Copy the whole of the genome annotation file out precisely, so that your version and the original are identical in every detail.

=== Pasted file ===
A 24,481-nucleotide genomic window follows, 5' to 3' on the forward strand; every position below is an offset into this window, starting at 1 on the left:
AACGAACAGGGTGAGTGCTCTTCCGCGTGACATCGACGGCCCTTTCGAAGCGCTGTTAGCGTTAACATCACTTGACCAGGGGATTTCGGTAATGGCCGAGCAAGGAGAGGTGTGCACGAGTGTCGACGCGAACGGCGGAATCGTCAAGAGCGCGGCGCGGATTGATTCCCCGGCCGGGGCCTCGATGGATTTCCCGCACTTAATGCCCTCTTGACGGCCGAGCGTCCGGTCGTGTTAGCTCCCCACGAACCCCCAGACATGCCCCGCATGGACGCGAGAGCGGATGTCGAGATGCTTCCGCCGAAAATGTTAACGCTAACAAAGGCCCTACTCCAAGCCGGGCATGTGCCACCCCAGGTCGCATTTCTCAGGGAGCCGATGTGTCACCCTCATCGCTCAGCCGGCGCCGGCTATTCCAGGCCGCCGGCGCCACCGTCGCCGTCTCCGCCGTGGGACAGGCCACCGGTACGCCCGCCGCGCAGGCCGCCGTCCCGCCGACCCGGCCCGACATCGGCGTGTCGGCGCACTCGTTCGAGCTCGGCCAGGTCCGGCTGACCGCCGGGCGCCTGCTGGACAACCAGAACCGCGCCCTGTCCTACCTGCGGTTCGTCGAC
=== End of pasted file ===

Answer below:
A 24,481-nucleotide genomic window follows, 5' to 3' on the forward strand; every position below is an offset into this window, starting at 1 on the left:
AACGAACAGGGTGAGTGCTCTTCCGCGTGACATCGACGGCCCTTTCGAAGCGCTGTTAGCGTTAACATCACTTGACCAGGGGATTTCGGTAATGGCCGAGCAAGGAGAGGTGTGCACGAGTGTCGACGCGAACGGCGGAATCGTCAAGAGCGCGGCGCGGATTGATTCCCCGGCCGGGGCCTCGATGGATTTCCCGCACTTAATGCCCTCTTGACGGCCGAGCGTCCGGTCGTGTTAGCTCCCCACGAACCCCCAGACATGCCCCGCATGGACGCGAGAGCGGATGTCGAGATGCTTCCGCCGAAAATGTTAACGCTAACAAAGGCCCTACTCCAAGCCGGGCATGTGCCACCCCAGGTCGCATTTCTCAGGGAGCCGATGTGTCACCCTCATCGCTCAGCCGGCGCCGGCTATTCCAGGCCGCCGGCGCCACCGTCGCCGTCTCCGCCGTGGGACAGGCCACCGGTACGCCCGCCGCGCAGGCCGCCGTCCCGCCGACCCGGCCCGACATCGGCGTGTCGGCGCACTCGTTCGAGCTCGGCCAGGTCCGGCTGACCGCCGGGCGCCTGCTGGACAACCAGAACCGCGCCCTGTCCTACCTGCGGTTCGTCGAC